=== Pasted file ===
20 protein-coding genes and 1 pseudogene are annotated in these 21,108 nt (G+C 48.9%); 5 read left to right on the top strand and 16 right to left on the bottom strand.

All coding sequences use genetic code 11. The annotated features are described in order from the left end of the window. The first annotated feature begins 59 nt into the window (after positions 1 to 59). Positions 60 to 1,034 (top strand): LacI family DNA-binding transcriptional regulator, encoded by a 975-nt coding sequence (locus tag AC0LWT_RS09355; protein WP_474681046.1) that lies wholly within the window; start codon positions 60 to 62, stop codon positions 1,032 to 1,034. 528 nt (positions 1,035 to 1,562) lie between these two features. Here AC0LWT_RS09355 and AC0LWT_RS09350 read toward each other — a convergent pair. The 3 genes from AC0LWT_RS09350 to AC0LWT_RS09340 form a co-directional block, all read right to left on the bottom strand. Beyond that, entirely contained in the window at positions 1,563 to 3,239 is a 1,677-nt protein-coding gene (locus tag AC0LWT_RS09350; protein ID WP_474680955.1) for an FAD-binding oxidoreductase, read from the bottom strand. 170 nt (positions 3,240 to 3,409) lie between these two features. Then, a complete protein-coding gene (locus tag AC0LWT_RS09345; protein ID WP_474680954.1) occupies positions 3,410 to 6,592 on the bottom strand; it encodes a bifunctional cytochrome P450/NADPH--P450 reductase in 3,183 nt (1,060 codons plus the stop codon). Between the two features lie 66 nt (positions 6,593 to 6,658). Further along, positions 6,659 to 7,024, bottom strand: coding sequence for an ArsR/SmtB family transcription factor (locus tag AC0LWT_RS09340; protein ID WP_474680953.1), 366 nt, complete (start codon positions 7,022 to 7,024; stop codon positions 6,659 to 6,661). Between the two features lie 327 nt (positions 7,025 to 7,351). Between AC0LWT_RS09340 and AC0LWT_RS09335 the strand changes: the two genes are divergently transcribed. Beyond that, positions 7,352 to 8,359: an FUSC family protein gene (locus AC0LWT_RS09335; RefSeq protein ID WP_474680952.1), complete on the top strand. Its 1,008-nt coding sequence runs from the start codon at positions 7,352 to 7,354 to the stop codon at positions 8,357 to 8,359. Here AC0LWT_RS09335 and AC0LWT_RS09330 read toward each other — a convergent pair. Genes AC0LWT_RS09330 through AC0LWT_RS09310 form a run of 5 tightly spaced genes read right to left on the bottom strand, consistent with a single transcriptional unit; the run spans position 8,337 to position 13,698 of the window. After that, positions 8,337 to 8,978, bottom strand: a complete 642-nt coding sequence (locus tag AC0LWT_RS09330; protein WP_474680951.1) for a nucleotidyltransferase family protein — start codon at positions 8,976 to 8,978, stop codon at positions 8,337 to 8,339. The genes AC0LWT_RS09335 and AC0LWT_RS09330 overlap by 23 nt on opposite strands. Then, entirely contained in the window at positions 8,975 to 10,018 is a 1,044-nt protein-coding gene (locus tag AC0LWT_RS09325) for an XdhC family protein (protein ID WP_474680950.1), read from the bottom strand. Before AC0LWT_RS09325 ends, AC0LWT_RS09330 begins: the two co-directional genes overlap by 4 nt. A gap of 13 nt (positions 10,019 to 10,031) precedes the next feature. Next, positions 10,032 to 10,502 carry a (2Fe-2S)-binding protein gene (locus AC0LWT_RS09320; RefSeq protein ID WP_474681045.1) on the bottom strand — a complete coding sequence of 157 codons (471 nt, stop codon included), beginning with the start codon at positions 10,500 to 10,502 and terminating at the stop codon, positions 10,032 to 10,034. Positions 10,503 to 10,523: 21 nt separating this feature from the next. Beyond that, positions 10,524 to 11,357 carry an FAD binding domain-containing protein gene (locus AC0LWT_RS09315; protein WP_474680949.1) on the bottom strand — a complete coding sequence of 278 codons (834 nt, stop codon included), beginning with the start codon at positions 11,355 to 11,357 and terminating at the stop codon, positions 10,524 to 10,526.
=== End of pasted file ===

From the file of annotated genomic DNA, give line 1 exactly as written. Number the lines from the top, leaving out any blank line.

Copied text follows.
20 protein-coding genes and 1 pseudogene are annotated in these 21,108 nt (G+C 48.9%); 5 read left to right on the top strand and 16 right to left on the bottom strand.